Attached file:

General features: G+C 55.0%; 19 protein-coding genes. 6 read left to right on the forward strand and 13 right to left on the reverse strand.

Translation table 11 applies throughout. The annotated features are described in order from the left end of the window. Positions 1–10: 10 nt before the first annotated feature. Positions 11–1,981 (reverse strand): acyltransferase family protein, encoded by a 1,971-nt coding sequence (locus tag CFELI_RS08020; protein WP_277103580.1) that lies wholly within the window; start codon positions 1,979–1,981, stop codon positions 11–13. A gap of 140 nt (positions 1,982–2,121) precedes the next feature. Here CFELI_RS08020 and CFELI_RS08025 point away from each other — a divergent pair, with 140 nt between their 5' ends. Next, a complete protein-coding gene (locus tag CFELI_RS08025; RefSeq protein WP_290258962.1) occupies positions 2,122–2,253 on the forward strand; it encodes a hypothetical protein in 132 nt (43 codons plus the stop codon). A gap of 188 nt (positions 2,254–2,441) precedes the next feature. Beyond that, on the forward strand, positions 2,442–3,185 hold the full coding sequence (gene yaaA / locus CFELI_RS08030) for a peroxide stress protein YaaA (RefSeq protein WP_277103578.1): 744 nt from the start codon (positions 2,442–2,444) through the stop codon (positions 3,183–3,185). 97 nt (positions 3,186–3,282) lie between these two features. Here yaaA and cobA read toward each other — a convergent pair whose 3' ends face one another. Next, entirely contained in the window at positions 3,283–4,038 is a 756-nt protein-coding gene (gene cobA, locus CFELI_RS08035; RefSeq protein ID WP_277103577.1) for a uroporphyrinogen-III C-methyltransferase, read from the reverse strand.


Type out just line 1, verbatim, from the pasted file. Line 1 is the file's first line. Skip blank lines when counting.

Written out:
General features: G+C 55.0%; 19 protein-coding genes. 6 read left to right on the forward strand and 13 right to left on the reverse strand.